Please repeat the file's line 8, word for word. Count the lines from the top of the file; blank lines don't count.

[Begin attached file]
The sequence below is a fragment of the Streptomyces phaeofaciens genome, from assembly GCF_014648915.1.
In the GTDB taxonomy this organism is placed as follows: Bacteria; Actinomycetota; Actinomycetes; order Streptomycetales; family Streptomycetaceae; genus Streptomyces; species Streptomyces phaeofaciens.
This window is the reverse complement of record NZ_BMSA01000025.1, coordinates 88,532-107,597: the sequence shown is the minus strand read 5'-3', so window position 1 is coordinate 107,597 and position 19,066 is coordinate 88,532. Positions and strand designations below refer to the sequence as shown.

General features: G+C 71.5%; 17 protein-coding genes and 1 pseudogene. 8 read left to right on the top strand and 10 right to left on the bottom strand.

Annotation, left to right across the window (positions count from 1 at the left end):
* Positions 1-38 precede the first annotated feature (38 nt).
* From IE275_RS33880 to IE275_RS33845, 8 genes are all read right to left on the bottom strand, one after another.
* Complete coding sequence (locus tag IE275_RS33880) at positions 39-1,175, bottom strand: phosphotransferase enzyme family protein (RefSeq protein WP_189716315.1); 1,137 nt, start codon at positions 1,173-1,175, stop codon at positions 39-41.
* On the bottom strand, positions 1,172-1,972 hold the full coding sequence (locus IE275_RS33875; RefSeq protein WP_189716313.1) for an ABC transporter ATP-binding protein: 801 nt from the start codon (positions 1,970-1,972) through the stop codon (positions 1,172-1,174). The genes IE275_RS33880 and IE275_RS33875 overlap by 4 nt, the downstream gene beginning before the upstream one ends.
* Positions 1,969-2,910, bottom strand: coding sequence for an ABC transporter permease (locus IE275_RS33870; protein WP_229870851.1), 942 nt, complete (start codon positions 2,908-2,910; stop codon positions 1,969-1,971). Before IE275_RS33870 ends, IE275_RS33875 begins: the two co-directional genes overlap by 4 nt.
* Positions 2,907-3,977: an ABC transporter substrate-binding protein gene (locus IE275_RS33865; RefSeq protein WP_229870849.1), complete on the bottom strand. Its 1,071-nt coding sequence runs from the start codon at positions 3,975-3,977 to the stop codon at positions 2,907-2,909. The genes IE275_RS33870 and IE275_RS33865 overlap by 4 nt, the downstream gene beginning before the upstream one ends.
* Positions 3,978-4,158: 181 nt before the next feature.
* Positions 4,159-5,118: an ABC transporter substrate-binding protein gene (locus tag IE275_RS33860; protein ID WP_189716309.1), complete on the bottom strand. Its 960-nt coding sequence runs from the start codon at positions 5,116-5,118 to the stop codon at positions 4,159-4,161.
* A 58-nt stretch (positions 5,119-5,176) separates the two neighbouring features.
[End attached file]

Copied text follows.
* Complete coding sequence (locus tag IE275_RS33880) at positions 39-1,175, bottom strand: phosphotransferase enzyme family protein (RefSeq protein WP_189716315.1); 1,137 nt, start codon at positions 1,173-1,175, stop codon at positions 39-41.